Technologies for Maize, Wheat, Rice and Pulses in Marginal Districts of Bihar and Odisha

Farmer in the field at Nalanda District, Bihar. Source: (Flickr) Divya Pandey, IFPRI
Farmer in the field at Nalanda District, Bihar. Source: (Flickr) Divya Pandey, IFPRI

Despite rich in natural resources such as water, fertile soil, mineral reserves and sun,  Bihar and Odisha have not been able to capitalize upon their vast resources due lack of infrastructure (like roads, power and markets), concentration of the poor population with high density in most parts, weak institutions (such as credit, insurance, education and extension) and weak governance.

A recent chapter on Technologies for Maize, Wheat, Rice and Pulses in Marginal Districts of Bihar and Odisha summarizes the current state of agricultural productivity and the potential of different technologies in two of the most economically backward states in Bihar and Odisha, India for their principal crops, rice, wheat, maize and pulses. Focusing on marginal districts in the two states, the chapter assesses the suitability of different technologies to uplift the areas (districts) out of their current low level equilibrium (in terms of production performance) and thereby raise the standards of living.

The authors identify the marginal (backward) districts for these crops based on current yield and its performance over time. Subsequently, the choice of technologies for marginal areas for each case is analyzed ex ante. In this approach, the potential is assessed under conditions in which a given technology might not be widely adopted currently but has a comparatively high potential to deliver upon adoption.

The short listing of technologies for these crops has been done based on a clearing house approach in which, in consultation with different stakeholders, the potent technologies for districts have been chosen.

The identified technologies for

Rice: Varietal substitution towards (climatic) stress-tolerant, high-yielding varieties; Mechanized Direct Seeded Rice (DSR) technology; mechanization of agriculture promoted by custom hiring centers - specific promotion of the self-propelled paddy trans-planter machine; and use of integrated nutrient management, involving use of both organic and inorganic fertilizers.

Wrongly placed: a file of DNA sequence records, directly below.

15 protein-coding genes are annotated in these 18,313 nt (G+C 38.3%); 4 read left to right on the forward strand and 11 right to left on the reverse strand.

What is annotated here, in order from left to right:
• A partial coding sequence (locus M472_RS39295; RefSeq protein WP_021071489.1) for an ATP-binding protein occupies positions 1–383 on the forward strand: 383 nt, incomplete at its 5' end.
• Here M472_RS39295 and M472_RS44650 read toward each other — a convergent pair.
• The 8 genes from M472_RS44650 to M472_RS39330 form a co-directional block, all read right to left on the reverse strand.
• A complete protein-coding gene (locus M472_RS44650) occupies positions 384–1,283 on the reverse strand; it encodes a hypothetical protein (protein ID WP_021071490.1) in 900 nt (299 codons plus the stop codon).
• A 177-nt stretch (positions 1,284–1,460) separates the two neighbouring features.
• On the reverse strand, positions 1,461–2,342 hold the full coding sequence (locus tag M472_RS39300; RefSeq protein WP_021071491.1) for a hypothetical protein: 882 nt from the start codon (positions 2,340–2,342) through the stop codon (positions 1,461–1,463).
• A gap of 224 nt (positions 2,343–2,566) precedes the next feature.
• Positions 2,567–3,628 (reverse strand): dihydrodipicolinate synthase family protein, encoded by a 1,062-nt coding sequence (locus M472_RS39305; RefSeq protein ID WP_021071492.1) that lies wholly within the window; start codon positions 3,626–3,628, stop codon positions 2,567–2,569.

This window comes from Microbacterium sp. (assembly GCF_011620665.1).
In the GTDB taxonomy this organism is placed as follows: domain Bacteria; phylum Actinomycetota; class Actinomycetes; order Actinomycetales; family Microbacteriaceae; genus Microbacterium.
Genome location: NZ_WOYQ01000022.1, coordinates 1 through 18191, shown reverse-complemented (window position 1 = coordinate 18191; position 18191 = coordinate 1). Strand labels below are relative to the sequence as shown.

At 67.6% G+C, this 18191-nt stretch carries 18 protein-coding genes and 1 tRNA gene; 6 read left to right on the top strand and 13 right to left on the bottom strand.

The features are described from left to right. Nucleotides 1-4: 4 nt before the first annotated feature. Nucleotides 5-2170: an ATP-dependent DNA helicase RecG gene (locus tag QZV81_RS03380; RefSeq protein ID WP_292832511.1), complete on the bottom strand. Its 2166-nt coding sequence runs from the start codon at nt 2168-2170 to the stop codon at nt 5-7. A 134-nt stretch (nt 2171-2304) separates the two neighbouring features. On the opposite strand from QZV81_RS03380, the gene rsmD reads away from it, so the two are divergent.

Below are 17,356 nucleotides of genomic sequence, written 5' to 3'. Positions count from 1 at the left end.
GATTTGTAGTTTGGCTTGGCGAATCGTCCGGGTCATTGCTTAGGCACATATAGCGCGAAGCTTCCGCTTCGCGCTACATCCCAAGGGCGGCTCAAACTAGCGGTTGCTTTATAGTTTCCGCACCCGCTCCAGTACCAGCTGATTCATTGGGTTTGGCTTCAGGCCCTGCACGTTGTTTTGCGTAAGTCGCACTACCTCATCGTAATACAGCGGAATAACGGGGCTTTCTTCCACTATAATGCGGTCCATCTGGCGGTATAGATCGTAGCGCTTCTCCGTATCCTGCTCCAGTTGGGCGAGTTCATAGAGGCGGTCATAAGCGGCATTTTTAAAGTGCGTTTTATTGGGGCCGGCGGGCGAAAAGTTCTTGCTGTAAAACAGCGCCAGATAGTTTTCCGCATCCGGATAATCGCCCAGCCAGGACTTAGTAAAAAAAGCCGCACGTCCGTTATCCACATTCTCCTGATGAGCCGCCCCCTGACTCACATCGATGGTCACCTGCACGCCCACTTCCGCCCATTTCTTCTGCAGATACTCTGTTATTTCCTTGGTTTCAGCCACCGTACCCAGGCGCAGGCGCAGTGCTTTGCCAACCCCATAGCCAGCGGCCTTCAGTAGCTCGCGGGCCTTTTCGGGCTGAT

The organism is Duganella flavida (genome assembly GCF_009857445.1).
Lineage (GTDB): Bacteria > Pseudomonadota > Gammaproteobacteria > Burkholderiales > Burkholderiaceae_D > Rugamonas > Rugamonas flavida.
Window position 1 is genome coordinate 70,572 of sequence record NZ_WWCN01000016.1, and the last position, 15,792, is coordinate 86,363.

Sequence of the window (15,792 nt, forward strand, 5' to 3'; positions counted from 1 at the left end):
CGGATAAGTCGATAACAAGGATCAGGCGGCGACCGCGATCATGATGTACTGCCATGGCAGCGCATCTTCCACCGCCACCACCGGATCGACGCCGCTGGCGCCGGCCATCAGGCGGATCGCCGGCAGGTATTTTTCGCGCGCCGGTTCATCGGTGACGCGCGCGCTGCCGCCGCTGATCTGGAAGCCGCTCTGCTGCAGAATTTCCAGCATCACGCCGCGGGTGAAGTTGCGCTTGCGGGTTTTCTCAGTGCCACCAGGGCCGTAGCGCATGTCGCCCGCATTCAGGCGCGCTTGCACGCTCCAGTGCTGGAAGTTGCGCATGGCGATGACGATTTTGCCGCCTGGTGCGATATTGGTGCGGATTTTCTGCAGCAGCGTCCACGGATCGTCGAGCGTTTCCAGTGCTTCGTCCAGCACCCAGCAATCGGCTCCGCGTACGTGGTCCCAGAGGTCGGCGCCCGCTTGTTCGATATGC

Maize: Hybrid seed (particularly high yielding single cross hybrid seed).

Wheat: Surface seeding technique for rice-wheat systems; Zero tillage wheat with Resource Conserving Technologies (RCTs); and Laser land leveling (LLL).

Pulses: Stress-tolerant high-yielding varieties; inter-cropping of pulses with other crops; and technologies such as line sowing/seed drilling/zero tilling.

Following this, through a structured survey of the households, the reasons behind slow or poor adoption of available technological innovations were examined. The profile of the identified technologies in terms of their uptake over time is looked at, besides assessing the role of complementary inputs that affect the feasibility for the respective areas, as well as the prospects for adopters of technology to multiply. The real opportunities and constraints for technology adoption are gauged directly from the farmers, including their aspirations about crop choices and the technologies that exist to grow them. It was found that maize and pulses are the crops that farmers currently aspire to get into.

It was found that in both states, there is generally a significant lack of awareness of agricultural technology, more so in marginal districts of Odisha. Some modern technologies, like hybrid rice in Bihar, have become quite well known to the farmers, while others, like Systems of Rice Intensification, in spite of having existed for quite some time, have not yet broken the information barriers.

Authors highlight that farmers and farmers belonging to the lowest caste fare badly, both in awareness as well as adoption of technologies. Translation from awareness to adoption has been quite difficult for most technologies.